• Steppenwolf

  • By: Hermann Hesse
  • Narrated by: Peter Weller
  • Length: 7 hrs and 46 mins
  • Unabridged Audiobook
  • Release date: 05-05-08
  • Language: English
  • Publisher: Blackstone Audio, Inc.
  • 4 out of 5 stars 3.9 (912 ratings)

Regular price: $20.97

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Publisher's Summary

Harry Haller is a sad and lonely figure, a reclusive intellectual for whom life holds no joy. He struggles to reconcile the wild, primeval wolf and the rational man within himself without surrendering to the bourgeois values he despises. His life changes dramatically when he meets a woman who is his opposite, the carefree and elusive Hermine. With its blend of Eastern mysticism and Western culture, Steppenwolf, Hesse' best-known and most autobiographical work, originally published in English in 1929, continues to speak to our souls as a classic of modern literature.
©1927 S. Fischer Verlag A. G., Berlin. Renewal copyright 1955 Hermann Hesse. English translation copyright B 1929 Henry Holt and Company. Renewal copyright 1957 Hermann Hesse. Revised translation copyright 1963 Holt, Rinehart, and Winston, Inc. Author's note copyright 1961 Suhrkamp Verlag, Frankfurt Am Main (P)2008 BBC Audiobooks America
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Customer Reviews

Most Helpful
4 out of 5 stars
By Darwin8u on 03-02-14

Save this Hesse novel for your midlife crisis.

There is this bourgeoisie period in every man's life. This midpoint between birth and death where man is trapped alone. Unable to exist in hot or cold of the absolutes he tries to find his way between the extremes in the comfortable center. Fearing life and death, he just exists ... barely. This is not a novel for the young. Just like it is better to save King Lear for late in one's life, it is better to save Steppenwolf for those crisis years of the midlife.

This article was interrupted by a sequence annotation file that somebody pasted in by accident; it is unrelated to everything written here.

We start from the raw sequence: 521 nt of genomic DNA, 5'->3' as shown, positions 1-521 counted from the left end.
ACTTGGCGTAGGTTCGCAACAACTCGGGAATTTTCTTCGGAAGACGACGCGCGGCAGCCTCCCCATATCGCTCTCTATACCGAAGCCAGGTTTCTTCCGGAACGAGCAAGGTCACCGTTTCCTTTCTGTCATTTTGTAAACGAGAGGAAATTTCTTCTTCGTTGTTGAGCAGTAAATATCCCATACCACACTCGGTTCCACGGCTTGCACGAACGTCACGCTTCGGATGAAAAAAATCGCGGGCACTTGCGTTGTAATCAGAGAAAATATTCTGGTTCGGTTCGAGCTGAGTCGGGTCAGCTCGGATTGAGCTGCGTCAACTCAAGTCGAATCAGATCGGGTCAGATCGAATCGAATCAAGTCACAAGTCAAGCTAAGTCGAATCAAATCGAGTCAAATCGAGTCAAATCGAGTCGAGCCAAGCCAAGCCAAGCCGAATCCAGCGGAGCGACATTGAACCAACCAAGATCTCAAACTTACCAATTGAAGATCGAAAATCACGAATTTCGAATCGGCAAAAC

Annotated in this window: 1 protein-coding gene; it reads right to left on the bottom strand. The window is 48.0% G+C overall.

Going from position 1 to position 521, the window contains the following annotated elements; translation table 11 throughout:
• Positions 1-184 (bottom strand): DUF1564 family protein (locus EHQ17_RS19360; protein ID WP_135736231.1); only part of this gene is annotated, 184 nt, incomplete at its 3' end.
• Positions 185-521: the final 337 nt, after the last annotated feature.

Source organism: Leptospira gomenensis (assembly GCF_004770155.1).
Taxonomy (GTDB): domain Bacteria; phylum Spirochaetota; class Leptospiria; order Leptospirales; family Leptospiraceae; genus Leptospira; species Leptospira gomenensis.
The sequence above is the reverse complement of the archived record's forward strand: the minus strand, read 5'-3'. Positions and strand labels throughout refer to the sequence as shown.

Hesse's novels seem to flirt between the edge of memoir, scripture, prose poem and Eastern philosophy tract. This isn't a book you want to read in a hot bath with scotch in one hand and a razor blade in the other. You will either spill your drink or spill your blood or lose every printed word, the hot water erasing pages and pickling your fingers, toes and time.

There are parts of me that get super irritated by Hesse and parts of me that absolutely love him. It depends, I guess, on what part of me is dominating at the time, which of my selves is dislocated and which is demanding the most.

Somedays, I wonder if I had my druthers I'd be a shepherd and write poetry on rocks. Unfortunately, I am a bourgeoisie bitch cloaking myself in cashmere and not a mangy wolf from the steppes.

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36 of 40 people found this review helpful

5 out of 5 stars
By Stevon on 10-26-11

Hesse

Back in the 70's when I was in college and the army Herman Hesse had a surge of popularity that was deemed comin of age stories. Back then I read most of his books. I decided to listen to Steppenwolf to see if anything changed, if I had a diferenct perspective. I don't know that I have the answer, Hesse wrote a forward to this book 30 years or so after he wrote it mentioning how the young enjoyed his writing. But he wrote Steppenwolf when he was around 50 and he said that it was as much about finding peace of mind, your placein life than anything. He mentions that each reader gets somthing diffeerent from the story and any author wants his readers to relate to their stories in whatever way workds for them. This is a book for thinkers, I'm one, if you're one you may enjoy this tale.

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12 of 13 people found this review helpful

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Customer Reviews

Most Helpful
4 out of 5 stars
By Anonymous User on 04-15-18

Brief rev.

Once you loose yourself in the character of steppenwolf, the story flows beautifully. Especially with the soothing deep voice of this particular narrator.

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1 of 1 people found this review helpful

5 out of 5 stars
By Anon on 01-10-18

Superb

Steppenwolf is an outstanding classic. I had no preconceptions about this book - with no previous idea what the book was about. It’s now one of my favourites. The story is about a man who is clearly fed up with life and while he finds some things stimulating is numb to most of life and the world around him. The story evolves from there and really is superb. I loved the part where Hesse describes us as half wolf, half human: when the wolf is in charge it is happy but the human despises it; when the human is in control the wolf despises it. He’s suggesting that whether doing what we think is right OR whether following our animal instincts we’re never fully happy. He then challenges this. Brilliant. And superb narration!

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1 of 1 people found this review helpful

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Customer Reviews

Most Helpful
5 out of 5 stars
By Engineer on 09-01-17

Amazing.

An equisite narration of an equally perfect book. If you're a MGTOW it's a must read.

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